A navigator application 226 provides a navigation framework for services provided by DVR 102. Navigator 218 registers for, and in some cases reserves, certain user inputs related to navigational keys such as channel increment/decrement, last channel, favorite channel, etc. Navigator 218 also provides users with television (or other programming) related menu options that correspond to DVR functions such as, for example, providing an interactive program guide, blocking a channel or a group of channels from being displayed in a channel menu, recording particular channels, playback of recorded shows, etc.
Under user instruction, DVR application 228 performs the general tasks of recording and/or playing back received media content stored as media data. Among other functions, DVR application 228 manages media data and related information. For example, according to some embodiments, DVR application 228 determines when and to which device the media data and related information will be stored to respective available storage devices. As well, as communication with storage devices is established or broken (e.g., by, among other possibilities, attaching and detaching external storage devices to the DVR), DVR application 228 performs a number of tasks to ensure that respective information associated with media data on the storage devices is managed accordingly. These aspects of DVR application 228, and others, will be described in more detail below.
Applications, such as navigator 226 and DVR application 228, among others, utilize services provided by window manager 232 and/or other graphics utilities provided by operating system 224 to draw dialog boxes, menus, graphics, etc., for display on playback device 106. Window manager 232, which in one embodiment is part of operating system 224, contains functionality for allocating screen areas and managing screen use among the various applications. Accordingly, window manager 232 provides the user interface for the DVR.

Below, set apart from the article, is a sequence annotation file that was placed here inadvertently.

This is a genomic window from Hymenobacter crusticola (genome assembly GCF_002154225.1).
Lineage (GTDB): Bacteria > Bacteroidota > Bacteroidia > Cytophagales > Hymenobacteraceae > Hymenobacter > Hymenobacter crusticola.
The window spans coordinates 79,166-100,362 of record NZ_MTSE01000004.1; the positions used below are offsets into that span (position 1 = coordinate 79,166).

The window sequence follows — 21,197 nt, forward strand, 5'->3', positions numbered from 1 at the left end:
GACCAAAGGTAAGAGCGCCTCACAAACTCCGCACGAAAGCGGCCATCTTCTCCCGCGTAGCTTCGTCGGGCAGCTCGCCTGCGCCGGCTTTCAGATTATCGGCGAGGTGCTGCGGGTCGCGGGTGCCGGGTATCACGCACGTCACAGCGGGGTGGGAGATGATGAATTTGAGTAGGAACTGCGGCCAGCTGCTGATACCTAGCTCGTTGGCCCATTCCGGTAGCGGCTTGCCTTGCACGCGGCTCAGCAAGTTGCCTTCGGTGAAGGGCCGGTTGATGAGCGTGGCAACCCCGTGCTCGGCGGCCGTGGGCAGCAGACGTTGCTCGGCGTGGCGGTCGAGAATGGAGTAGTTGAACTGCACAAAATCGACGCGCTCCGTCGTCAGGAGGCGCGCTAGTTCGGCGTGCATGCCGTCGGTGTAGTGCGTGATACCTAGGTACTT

The applications executed by DVR 102 comprise executable instructions for implementing logical functions. In some instances, the applications are embodied in any computer-readable medium for use by, or in connection with, an instruction execution system. Some embodiments of the instruction execution system are, for example, a computer-based system, a processor-containing system, or any other system capable of executing or interpreting instructions. In the context of this document, a “computer-readable medium” is any means that can contain, store, communicate, propagate, or transport the program for use by or in connection with the instruction execution system, apparatus, or device.
Some embodiments of the computer-readable medium are, for example, among others, an electronic, solid-state, magnetic, optical, electromagnetic, infrared, or semiconductor system, apparatus, device, or propagation medium, either internal to DVR 102 or externally connected to the DVR 102 via one or more communication ports or network interfaces. More specific examples (a non-exhaustive list) of the computer-readable medium would include the following: an electrical connection (electronic) having one or more wires, a portable computer diskette (magnetic), a hard drive storage device (magnetic), a random access memory (RAM) (solid-state device), a read-only memory (ROM) (solid-state device), an erasable programmable read-only memory (EPROM or Flash memory) (multiple devices), an optical fiber (optical), and a portable compact disc read-only memory (CDROM) (optical). Note that the computer-readable medium could even be paper or another suitable medium upon which the program is printed, as the program can be electronically captured, via, for instance, optical scanning of the paper or other medium, then compiled, interpreted or otherwise processed in a suitable manner if necessary, and then stored in a computer memory.